30. Infernal Affairs (2002)
So good, Scorsese remade it without bettering it. Andrew Lau and Alan Mak’s two-mole thriller inspired The Departed, but Tony Leung and Andy Lau’s cop-crook tango throws deeper, darker, deadlier shapes than Damon and DiCaprio’s double act.
Lau/Mak’s inspiration was Face/Off, but they ditch those Woo-vian bullet ballets for the psychological subterfuge of a stylish urban-existential thriller.
“There’s no redemption of any kind,” Scorsese reckoned, tapping the tragic tenor of this gripping psychodrama of duplicity.
Killer Scene: Time stands still for the rooftop face-off.
29. King Of New York (1990)
Dark and nihilistic, King Of New York sears into the memory. Walken’s Frank White is paper rich but spiritually bankrupt, a mob boss back from the Sing Sing grave to rebuild his drugs empire.
Roaming the streets of the Bronx in his stretch-limo hearse, White is New York’s Nosferatu, sucking the life from the city’s veins.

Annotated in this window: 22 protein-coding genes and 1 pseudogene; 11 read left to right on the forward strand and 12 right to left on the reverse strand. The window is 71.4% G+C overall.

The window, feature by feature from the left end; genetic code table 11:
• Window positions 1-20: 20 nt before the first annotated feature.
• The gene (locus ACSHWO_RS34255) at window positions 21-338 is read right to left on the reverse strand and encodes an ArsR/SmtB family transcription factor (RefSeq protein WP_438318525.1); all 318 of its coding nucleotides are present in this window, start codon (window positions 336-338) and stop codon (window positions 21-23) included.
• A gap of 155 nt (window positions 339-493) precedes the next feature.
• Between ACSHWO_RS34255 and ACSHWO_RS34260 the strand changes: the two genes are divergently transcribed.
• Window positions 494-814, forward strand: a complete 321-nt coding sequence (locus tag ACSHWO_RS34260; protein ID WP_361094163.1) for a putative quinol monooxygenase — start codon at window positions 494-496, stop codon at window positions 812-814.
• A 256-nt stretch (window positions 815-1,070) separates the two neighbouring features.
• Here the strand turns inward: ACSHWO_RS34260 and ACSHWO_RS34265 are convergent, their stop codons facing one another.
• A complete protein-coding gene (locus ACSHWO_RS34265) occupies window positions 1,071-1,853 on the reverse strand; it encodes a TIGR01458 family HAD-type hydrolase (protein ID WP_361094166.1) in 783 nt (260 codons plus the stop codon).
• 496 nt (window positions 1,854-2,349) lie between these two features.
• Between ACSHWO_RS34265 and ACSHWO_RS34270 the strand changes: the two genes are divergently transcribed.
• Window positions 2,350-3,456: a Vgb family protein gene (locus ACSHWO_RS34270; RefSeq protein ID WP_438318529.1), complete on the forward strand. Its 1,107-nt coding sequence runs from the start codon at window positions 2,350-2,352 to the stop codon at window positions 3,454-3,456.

“To this day,” says Walken, “when I go to an airport, all the cops, that’s the movie they know.”
Killer Scene: Hiring subway muggers: “Come by the Plaza Hotel, I got work for you.”
28. Donnie Brasco (1997)
Pacino ditched the Don to be a goombah, his aging mafioso Lefty Ruggiero too blind to realise the guy he’s tutoring (Johnny Depp) is actually an undercover Fed.
Originally slated for Pacino and Tom Cruise, then shelved when GoodFellas went into production, Donnie Brasco was resurrected by an Englishman, Mike Newell.
The foreign ear explains the loving attention to detail as mafia lingo is deconstructed and a beautiful friendship turns out to be a fugazi.
Killer Scene: Lefty teaching Donnie how to dress, walk and talk like a wiseguy.